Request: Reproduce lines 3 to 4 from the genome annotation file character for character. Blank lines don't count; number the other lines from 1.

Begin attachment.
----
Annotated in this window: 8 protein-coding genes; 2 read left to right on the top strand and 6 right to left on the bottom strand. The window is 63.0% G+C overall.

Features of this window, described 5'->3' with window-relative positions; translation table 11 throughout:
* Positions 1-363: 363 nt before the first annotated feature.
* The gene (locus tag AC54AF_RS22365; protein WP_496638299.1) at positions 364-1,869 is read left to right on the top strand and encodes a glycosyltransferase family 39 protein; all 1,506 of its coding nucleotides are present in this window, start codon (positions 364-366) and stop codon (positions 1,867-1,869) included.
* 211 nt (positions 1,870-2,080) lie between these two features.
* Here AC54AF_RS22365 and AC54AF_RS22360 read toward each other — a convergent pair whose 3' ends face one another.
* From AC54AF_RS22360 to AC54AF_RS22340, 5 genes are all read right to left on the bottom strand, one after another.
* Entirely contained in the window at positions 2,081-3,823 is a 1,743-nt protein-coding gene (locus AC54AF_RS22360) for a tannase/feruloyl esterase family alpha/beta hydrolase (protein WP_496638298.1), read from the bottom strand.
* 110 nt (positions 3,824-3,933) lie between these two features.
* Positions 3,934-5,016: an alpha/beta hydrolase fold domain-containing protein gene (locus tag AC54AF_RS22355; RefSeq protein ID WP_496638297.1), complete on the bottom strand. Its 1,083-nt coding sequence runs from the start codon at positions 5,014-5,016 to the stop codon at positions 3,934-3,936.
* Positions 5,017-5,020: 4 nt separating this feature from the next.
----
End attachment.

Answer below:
* Positions 1-363: 363 nt before the first annotated feature.
* The gene (locus tag AC54AF_RS22365; protein WP_496638299.1) at positions 364-1,869 is read left to right on the top strand and encodes a glycosyltransferase family 39 protein; all 1,506 of its coding nucleotides are present in this window, start codon (positions 364-366) and stop codon (positions 1,867-1,869) included.